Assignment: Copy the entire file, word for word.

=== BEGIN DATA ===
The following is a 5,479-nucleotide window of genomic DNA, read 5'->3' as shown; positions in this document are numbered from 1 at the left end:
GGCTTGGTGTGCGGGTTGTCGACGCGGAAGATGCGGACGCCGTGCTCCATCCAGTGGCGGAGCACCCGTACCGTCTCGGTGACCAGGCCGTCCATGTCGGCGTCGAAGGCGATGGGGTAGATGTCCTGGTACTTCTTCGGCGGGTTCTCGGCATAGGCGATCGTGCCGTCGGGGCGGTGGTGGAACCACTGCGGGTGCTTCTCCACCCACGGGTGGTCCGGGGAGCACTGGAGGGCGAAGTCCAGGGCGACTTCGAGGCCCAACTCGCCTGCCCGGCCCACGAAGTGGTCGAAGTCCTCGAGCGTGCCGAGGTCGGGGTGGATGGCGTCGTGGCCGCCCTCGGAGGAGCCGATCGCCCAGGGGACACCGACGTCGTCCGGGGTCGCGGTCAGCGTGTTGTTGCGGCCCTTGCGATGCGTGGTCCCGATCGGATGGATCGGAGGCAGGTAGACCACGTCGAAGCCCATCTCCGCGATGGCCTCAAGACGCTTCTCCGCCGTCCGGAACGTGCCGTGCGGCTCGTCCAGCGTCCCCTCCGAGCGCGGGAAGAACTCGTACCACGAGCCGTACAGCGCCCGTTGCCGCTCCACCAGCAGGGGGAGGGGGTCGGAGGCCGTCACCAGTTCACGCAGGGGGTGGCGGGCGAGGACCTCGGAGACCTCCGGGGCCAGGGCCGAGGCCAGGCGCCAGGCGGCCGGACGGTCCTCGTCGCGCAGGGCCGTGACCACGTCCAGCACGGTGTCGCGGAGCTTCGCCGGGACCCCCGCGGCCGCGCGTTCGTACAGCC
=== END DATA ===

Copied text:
The following is a 5,479-nucleotide window of genomic DNA, read 5'->3' as shown; positions in this document are numbered from 1 at the left end:
GGCTTGGTGTGCGGGTTGTCGACGCGGAAGATGCGGACGCCGTGCTCCATCCAGTGGCGGAGCACCCGTACCGTCTCGGTGACCAGGCCGTCCATGTCGGCGTCGAAGGCGATGGGGTAGATGTCCTGGTACTTCTTCGGCGGGTTCTCGGCATAGGCGATCGTGCCGTCGGGGCGGTGGTGGAACCACTGCGGGTGCTTCTCCACCCACGGGTGGTCCGGGGAGCACTGGAGGGCGAAGTCCAGGGCGACTTCGAGGCCCAACTCGCCTGCCCGGCCCACGAAGTGGTCGAAGTCCTCGAGCGTGCCGAGGTCGGGGTGGATGGCGTCGTGGCCGCCCTCGGAGGAGCCGATCGCCCAGGGGACACCGACGTCGTCCGGGGTCGCGGTCAGCGTGTTGTTGCGGCCCTTGCGATGCGTGGTCCCGATCGGATGGATCGGAGGCAGGTAGACCACGTCGAAGCCCATCTCCGCGATGGCCTCAAGACGCTTCTCCGCCGTCCGGAACGTGCCGTGCGGCTCGTCCAGCGTCCCCTCCGAGCGCGGGAAGAACTCGTACCACGAGCCGTACAGCGCCCGTTGCCGCTCCACCAGCAGGGGGAGGGGGTCGGAGGCCGTCACCAGTTCACGCAGGGGGTGGCGGGCGAGGACCTCGGAGACCTCCGGGGCCAGGGCCGAGGCCAGGCGCCAGGCGGCCGGACGGTCCTCGTCGCGCAGGGCCGTGACCACGTCCAGCACGGTGTCGCGGAGCTTCGCCGGGACCCCCGCGGCCGCGCGTTCGTACAGCC